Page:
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Home / India News / India’s Covid-19 vaccines ready for human trials: All you need to know about Covaxin and ZyCoV-D

India’s Covid-19 vaccines ready for human trials: All you need to know about Covaxin and ZyCoV-D

The number of cases of the coronavirus disease in India is more than 625,000 and the country’s death toll is above 18,000.

india Updated: Jul 04, 2020 13:57 IST
hindustantimes.com | Edited by Meenakshi Ray
hindustantimes.com | Edited by Meenakshi Ray
Hindustan Times, New Delhi
More than a dozen Covid-19 vaccines from over 100 candidates globally are currently being tested in humans, and some have shown potential in early-stage trials.
More than a dozen Covid-19 vaccines from over 100 candidates globally are currently being tested in humans, and some have shown potential in early-stage trials. (REUTERS)

Bharat Biotech International Ltd and Zydus Cadila have got an approval from the Drugs Controller General of India (DCGI) for human clinical trials for their indigenously developed vaccine candidates against Sars-Cov-2, the virus which causes the coronavirus disease.

The drug regulator’s approval for Zydus’ ZyCoV-D comes days after Bharat Biotech got a similar nod for human trials for its vaccine candidate as the coronavirus infections continue to surge in the world’s fourth worst-hit country.

Bharat Biotech is among seven Indian firms working on Covid-19 vaccines. It was the first to get the regulatory nod to begin phase 1 and phase 2 human trials.

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More than a dozen Covid-19 vaccines from over 100 candidates globally are currently being tested in humans, and some have shown potential in early-stage trials. However, no vaccine has yet been approved for commercial use.

The number of cases of the coronavirus disease in India is more than 625,000 and the country’s death toll is above 18,000.

Here what you need to know about the two vaccine candidates:

* Bharat Biotech had claimed on Monday to have successfully developed India’s first Covid-19 vaccine, Covaxin, and said it has the permission from the drug controller to start human clinical trials.

* The Hyderabad-based biotechnology giant has said that the human clinical trials of its vaccine against the coronavirus disease (Covid-19) will start from July.

* The company said the vaccine was developed in collaboration with the Indian Council of Medical Research (ICMR) and National Institute of Virology (NIV).

* The strains of Sars-CoV-2 that causes Covid-19 was isolated by ICMR-NIV and transferred to Bharat Biotech in May. Scientists have managed to isolate and culture 11 strains that can be used to develop vaccines and aid research.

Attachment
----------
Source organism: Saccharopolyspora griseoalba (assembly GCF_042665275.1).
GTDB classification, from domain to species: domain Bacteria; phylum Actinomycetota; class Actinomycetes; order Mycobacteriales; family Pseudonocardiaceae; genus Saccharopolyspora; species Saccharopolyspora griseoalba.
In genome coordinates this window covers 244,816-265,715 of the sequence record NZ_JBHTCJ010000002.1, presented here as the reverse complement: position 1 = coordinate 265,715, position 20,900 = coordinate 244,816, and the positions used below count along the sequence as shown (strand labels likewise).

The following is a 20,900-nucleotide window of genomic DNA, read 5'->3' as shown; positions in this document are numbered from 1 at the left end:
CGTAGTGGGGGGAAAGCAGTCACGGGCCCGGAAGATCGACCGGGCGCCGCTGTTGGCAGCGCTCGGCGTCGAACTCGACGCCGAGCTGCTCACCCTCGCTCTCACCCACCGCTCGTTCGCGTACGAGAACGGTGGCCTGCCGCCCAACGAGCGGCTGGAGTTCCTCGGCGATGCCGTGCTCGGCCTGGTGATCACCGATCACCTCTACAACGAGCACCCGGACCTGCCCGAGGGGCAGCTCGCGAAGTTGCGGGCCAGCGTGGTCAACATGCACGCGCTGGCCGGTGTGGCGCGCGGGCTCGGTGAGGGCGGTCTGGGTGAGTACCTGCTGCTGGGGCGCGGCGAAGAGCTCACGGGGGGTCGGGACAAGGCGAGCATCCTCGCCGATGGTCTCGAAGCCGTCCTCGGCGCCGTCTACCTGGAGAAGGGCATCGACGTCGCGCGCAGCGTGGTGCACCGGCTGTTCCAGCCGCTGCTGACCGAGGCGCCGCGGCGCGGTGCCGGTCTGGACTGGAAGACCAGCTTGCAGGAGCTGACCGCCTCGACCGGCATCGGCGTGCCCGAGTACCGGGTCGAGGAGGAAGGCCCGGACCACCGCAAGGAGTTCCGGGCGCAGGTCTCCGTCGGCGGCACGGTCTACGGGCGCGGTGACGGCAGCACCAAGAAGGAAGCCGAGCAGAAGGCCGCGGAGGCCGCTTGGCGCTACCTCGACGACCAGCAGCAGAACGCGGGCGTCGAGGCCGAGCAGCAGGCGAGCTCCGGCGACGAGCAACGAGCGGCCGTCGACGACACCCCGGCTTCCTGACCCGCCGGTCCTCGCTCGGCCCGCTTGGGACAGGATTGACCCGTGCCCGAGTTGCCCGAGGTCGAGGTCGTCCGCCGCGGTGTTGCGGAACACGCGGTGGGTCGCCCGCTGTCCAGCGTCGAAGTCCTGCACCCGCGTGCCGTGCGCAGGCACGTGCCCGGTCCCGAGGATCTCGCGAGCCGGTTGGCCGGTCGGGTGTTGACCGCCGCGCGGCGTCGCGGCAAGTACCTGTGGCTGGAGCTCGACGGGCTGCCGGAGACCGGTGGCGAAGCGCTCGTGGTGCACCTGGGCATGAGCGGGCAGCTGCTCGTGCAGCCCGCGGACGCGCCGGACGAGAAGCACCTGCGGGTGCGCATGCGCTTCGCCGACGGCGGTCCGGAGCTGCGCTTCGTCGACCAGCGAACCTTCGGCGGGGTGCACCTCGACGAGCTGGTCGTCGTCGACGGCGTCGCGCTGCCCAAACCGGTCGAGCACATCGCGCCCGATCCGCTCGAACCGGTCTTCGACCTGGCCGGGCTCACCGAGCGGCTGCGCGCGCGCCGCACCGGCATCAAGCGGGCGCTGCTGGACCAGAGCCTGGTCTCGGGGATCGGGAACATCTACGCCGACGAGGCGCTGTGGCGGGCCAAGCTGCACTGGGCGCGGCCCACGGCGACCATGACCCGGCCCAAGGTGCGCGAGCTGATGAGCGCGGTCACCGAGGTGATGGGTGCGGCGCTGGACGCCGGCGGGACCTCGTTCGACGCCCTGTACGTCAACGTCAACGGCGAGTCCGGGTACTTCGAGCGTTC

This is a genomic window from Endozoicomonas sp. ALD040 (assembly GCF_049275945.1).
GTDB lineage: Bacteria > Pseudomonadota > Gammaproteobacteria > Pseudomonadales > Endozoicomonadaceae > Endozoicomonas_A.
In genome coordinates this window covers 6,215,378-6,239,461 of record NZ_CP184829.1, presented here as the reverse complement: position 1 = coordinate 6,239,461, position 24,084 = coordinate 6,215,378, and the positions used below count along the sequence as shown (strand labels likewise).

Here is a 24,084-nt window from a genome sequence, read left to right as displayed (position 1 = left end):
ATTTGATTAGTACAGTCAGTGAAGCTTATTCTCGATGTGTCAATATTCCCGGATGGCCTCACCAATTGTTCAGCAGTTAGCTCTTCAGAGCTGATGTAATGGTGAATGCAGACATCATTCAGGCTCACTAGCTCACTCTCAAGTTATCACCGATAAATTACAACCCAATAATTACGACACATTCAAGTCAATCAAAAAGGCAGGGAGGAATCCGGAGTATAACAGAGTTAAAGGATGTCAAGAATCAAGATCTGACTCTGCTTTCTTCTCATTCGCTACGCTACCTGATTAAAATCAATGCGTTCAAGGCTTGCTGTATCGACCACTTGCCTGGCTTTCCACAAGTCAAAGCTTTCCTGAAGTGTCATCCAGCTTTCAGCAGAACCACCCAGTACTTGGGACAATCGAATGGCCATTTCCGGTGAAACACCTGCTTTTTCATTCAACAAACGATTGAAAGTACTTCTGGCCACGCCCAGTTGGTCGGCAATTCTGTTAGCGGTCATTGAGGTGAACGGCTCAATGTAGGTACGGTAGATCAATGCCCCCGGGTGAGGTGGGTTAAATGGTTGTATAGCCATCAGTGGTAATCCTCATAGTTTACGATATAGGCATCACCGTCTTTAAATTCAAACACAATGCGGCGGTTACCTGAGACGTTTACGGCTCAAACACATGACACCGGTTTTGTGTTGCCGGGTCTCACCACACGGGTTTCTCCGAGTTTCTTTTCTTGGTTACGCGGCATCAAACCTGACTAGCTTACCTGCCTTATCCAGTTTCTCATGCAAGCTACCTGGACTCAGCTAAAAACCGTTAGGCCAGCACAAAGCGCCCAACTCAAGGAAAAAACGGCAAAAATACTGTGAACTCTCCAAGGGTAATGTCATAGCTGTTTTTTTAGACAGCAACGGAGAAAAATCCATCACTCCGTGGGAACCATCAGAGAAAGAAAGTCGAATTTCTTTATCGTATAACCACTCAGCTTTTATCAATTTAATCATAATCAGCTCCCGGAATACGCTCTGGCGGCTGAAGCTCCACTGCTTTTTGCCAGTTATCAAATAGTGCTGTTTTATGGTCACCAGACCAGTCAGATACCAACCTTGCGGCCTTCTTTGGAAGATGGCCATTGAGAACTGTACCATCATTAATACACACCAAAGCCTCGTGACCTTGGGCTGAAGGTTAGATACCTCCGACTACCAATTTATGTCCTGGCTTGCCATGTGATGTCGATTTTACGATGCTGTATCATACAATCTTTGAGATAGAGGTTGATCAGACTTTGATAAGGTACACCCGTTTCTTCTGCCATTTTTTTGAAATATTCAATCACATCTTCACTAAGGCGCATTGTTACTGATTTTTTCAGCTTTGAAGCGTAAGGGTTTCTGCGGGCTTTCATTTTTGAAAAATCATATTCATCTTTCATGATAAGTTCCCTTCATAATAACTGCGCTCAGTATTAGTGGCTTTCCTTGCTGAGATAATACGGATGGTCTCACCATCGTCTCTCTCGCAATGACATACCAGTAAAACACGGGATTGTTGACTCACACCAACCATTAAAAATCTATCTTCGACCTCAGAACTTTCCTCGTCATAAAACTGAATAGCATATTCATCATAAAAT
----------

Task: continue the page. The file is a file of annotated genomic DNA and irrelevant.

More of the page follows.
* Bharat Biotech completed comprehensive pre-clinical studies in two months after receiving regulatory approvals. It said results from these studies have been promising and show extensive safety and effective immune responses.

* On Friday, Indian Council of Medical Research (ICMR) said that it is attempting to launch the world’s first Covid-19 vaccine on August 15.

* The plan was disclosed in a letter by the country’s topmost medical research body to 12 institutes where human trials are to be held for Covaxin, ordering them to secure necessary approvals from internal committees by July 7 with a warning that “non-compliance will be viewed very seriously”.

* Zydus said on Friday that its potential vaccine showed a “strong immune response” in animal studies and the antibodies produced were able to completely neutralize the wild type virus.

* “In animal studies the vaccine was found to elicit a strong immune response in multiple animal species like mice, rats, guinea pigs and rabbits. The antibodies produced by the vaccine were able to completely neutralize the wild type virus in virus neutralization assay indicating the protective potential of the vaccine candidate,” Zydus, part of Cadila Healthcare Ltd, said in a statement to stock exchanges.

* The company said it will begin human trials this month in more than 1,000 subjects in multiple sites in India. It also plans to ramp up its production capacity for the vaccine contender to serve Indian and global demand, it added.

* It said there were no safety concerns for the vaccine candidate in repeat-dose toxicology studies. In rabbits, up to three times the intended human dose was found to be safe, well-tolerated and immunogenic.

* It intends to rapidly ramp up the production capacities of ZyCoV-D at “multiple sites and facilities to cater to Indian and global demand.”

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